Measurements of Starlink’s “VisorSat” show SpaceX has succeeded in making a less reflective satellite. But it’s still visible from dark-sky areas.

The first launch of Starlink satellites two years ago alarmed many amateur and professional astronomers. Lone satellites coursing through the night sky are commonplace, but in May 2019 observers witnessed an unprecedented parade of startlingly bright objects marching across the heavens.

Ducks in a row
A single video frame captured the "string of pearls" effect as 60 Starlink satellites raised their orbits following launch in May 2019.
Marco Langbroek

That batch was the first of the currently more than 1,000 satellites that aerospace company SpaceX lofted into low-Earth orbit (LEO). In order to provide space-based broadband, SpaceX plans an initial “constellation” of 1,548 Starlinks, but ultimately it aims to fill out a network with as many as 42,000 spacecraft. Researchers and stargazers alike are afraid that Starlink — and the many other planned satellite constellations like it — might ruin dark skies everywhere.

To the company’s credit, SpaceX is attempting to address astronomers’ concerns. An initial attempt at dimming a Starlink (dubbed “DarkSat”) by painting parts of it black resulted in thermal issues.

A second attempt involved a sunshade, a visor-like appendage that reduces the sunlight reflected to observers on the ground. The first so-called VisorSat launched on June 4, 2020, on the seventh operational Starlink launch. Since the ninth such launch, on August 7, 2020, all Starlink satellites have been VisorSats.

VisorSat
Artist's conception of VisorSat, where a Starlink satellite is equipped with a deployable visor that shades the antennas from sunlight. The visor is transparent to radio frequencies.
SpaceX

Along with the hardware change for VisorSat, SpaceX also altered the relative orientation of the orbiting satellite bodies and solar arrays to further diminish their brightness. This change in software was instituted on all operational Starlinks.


To read more about the recent meeting of industry leaders and astronomers, see “Beyond Starlink: The Saga Continues.”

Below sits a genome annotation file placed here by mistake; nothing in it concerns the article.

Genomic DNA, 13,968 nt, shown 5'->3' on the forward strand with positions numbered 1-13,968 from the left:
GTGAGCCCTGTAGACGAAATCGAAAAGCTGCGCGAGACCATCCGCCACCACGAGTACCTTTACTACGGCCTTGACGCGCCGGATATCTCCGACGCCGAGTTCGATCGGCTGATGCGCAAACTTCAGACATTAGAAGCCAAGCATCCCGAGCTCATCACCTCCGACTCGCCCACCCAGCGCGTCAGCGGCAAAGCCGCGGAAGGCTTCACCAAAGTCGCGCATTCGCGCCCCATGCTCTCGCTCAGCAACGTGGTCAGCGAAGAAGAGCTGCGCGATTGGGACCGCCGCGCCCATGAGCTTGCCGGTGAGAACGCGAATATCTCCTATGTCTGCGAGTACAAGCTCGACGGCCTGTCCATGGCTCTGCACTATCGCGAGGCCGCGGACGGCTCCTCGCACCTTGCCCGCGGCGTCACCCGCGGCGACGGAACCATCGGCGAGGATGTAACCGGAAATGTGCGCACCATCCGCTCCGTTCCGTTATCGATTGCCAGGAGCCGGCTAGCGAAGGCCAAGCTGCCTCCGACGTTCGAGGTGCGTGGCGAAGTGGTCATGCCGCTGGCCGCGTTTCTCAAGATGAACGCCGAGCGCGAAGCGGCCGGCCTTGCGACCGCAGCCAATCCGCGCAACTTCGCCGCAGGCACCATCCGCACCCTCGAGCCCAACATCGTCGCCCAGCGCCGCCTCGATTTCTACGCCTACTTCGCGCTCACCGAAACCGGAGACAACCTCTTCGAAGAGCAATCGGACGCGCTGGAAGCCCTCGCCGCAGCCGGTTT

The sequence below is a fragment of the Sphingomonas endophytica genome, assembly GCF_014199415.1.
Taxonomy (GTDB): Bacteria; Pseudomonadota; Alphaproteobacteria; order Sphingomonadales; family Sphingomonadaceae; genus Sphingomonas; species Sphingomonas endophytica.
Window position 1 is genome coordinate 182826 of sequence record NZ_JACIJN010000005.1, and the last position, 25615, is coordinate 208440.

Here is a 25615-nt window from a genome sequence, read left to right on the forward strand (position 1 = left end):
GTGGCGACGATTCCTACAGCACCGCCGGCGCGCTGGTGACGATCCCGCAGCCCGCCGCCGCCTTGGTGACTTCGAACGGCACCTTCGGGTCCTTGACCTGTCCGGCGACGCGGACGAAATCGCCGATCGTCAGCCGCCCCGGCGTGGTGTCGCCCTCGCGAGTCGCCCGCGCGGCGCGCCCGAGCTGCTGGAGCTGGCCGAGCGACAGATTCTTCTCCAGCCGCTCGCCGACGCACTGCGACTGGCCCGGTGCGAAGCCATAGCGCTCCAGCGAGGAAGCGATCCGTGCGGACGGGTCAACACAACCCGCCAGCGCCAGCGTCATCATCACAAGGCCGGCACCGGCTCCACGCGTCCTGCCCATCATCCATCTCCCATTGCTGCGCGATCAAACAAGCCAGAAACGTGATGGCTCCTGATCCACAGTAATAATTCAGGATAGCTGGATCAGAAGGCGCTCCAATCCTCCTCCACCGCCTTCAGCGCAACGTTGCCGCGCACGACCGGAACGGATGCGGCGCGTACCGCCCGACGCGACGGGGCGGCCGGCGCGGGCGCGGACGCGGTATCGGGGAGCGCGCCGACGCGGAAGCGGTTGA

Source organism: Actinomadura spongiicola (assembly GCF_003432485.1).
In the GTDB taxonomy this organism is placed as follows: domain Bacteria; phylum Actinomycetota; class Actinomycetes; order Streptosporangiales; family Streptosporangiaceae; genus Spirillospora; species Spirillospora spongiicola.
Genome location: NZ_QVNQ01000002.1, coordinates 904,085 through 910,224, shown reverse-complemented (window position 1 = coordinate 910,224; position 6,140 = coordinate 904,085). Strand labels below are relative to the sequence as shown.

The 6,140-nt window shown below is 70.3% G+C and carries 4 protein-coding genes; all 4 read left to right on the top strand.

I have been studying observations of original Starlink and VisorSat satellites in order to compare their brightness. The observations discussed in this article are of the satellites at their operational altitude at 550 km, not of those still raising their orbits.

Some of the data are generated by visual observers who report their observations to the SeeSat-L email archive. They determine magnitudes in much the same way that amateur astronomers estimate the brightness of variable stars. That is, the satellites are compared to nearby reference stars of known magnitudes. The distribution of magnitudes recorded by visual observers is shown in Figure 1.

VisorSat magnitudes, compared to original-design Starlinks
The distribution of visual magnitudes for VisorSats are shown in grey. They are generally fainter than magnitudes of original-design Starlink satellites, indicated by the blue dashed lines.
Anthony Mallama

The other source of data is an automated observatory in Russia called Mini-MegaTORTORA (MMT). The imaging system is a 9-channel wide-angle sensor consisting of 71-mm-diameter f/1.2 lenses and 2160 x 2560 sCMOS detectors. Satellite magnitudes are posted on their online database. The magnitudes the MMT has measured are a close match to the visual magnitudes reported by human observers.

Starlink satellites are nearest when passing directly overhead at a distance of 550 km, and thus generally the brightest, while those observed toward the horizon are farther away and correspondingly fainter. To account for differences in distance, I adjusted all observed magnitudes to the apparent brightness that would be measured at 550 km. The average of these adjusted magnitudes provides a characteristic brightness for satellites passing overhead.

So far I have collected more than 1,000 magnitudes of original-design and VisorSat Starlink satellites. The average magnitude of the originals at 550 km is 4.63, so they would be visible under even moderately light-polluted skies. The average VisorSat magnitude is 5.92, so they’re only 31% as bright as the originals and significantly more difficult to see.

Comet NEOWISE and Starlink train
A batch of Starlink satellites launched on June 13th appeared in this July 15th photo of Comet NEOWISE.
Alessandro Carrozzi / S&T Online Photo Gallery

Another aspect of Starlink that affects their visibility is the variation around the average brightness. Even after accounting for differences in distance, there is still a dispersion in the observed magnitudes on the order of one magnitude, likely due to the complicated reflecting properties of these satellites' many surfaces. In any case, while the average magnitude for a VisorSat seen at zenith is around 6, the typical spread of individual magnitudes ranges from about 5 to 7. Therefore, an observer under dark skies will see some VisorSats, while others will pass by unnoticed.